Planetary gear reducers are popular due to the way they transmit a great deal of power through a relatively small package. The central sun gear is surrounded by a number of planet gears which engage both the sun gear and outer ring gear. Due to the large number of gear teeth always in contact, a great deal of torque is transmitted.
An RXC drive is similar. The sun gear is replaced by an Input Disc, the planet gears by Cones, and the ring gear by a Control Ring. There are no gear teeth. Torque is transmitted through contact with the rolling edges of the cones.
If this were the complete system, and the Cone retainer were tied to the output shaft, it would operate as a simple speed reducer. In fact, Nidec Drive Technology Corporation does manufacture such speed reducers, for applications which cannot tolerate the speed ripple that results from engaging and disengaging gear teeth. No gears, no ripple.
However, the Ring-cone variable speed system separates the cones from the output shaft, and adds another contact element, the Cam Disc, to allow output speed changes.
As shown in the diagram right, the cones are somewhat “umbrella shaped,” with a stem area. When placed in a retainer, the cones are held at such an angle that a portion of the cone surface is horizontal. This horizontal surface makes contact with the Control Ring.
The Input Disk is tied to the input shaft, usually rotating at motor speed, and contacts the Cones under the “umbrella,” on a machined shoulder. The Cam Disc is tied to the output shaft, and contacts the Cones on the underside of their outer edge. The Control Ring is tied to the body of the drive, so it does not rotate. It makes contact with the Cones along the horizontal surface, and can slide from near the outer edge to near the center of the Cones.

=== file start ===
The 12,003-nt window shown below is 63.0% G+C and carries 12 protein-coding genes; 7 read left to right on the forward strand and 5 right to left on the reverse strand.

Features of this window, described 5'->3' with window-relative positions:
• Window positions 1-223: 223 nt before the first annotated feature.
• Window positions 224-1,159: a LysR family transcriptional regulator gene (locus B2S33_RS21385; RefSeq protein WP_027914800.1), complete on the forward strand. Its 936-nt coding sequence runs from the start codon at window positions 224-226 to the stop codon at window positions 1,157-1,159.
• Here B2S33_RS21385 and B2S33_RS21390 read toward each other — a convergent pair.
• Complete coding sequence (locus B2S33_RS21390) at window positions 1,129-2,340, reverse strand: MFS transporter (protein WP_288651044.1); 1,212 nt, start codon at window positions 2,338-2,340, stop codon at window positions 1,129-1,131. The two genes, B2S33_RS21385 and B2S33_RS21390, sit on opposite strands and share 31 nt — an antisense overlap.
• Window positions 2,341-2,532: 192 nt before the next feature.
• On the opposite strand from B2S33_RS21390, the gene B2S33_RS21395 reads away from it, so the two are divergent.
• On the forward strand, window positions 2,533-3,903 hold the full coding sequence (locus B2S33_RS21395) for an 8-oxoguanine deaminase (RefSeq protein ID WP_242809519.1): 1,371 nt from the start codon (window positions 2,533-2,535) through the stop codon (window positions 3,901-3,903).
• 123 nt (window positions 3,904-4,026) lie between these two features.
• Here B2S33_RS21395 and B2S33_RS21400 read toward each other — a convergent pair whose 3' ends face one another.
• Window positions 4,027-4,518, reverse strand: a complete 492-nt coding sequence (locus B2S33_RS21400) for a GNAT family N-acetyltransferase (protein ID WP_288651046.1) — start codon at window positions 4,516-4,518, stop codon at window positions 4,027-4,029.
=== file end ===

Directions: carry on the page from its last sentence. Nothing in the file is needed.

The Control Ring is the variable speed element in the Ring-cone system. When moved toward the center of the Cones, it causes them to rotate faster, as they orbit the Input Disc. Moved toward the outer edge, the Control Ring causes the Cones to rotate more slowly. As the outer edges of the Cones change speed, the Cam Disc (and therefore output shaft) also changes speed.
As the Cones spin, they are also orbiting the Input Disk, as with a typical planetary gear system. If the Control Ring is adjusted such that the orbit speed and Cone edge speed cancel each other, the output shaft will remain stationary under power. This is a unique feature of the Ring Cone system.
The Ring-cone system is essentially a variable speed reducer. It’s output speed is the result of a changing reduction ratio, which means torque increases as the output speed decreases. This is what makes the Ring-cone system superior to the common AC variable frequency drive, a constant torque system.
To further take advantage of the low speed / high torque relationship, the Ring-cone design adds a spring-loaded cam system which forces the friction components more tightly together as the load increases. This action also causes the Cones to move relative to the Control Ring, slowing the output speed momentarily. The combination both prohibits slip between components, and automatically increases the output torque, two actions which may resolve the increased load.
The result is a system that will stall the properly sized input motor before it will slip. When the load decreases, the spring-pressure on the components relaxes, reducing system stress and allowing the output speed to return to normal. Again, a unique feature which makes the Ring-cone system ideal for the toughest applications, especially those subject to wild fluctuations in load.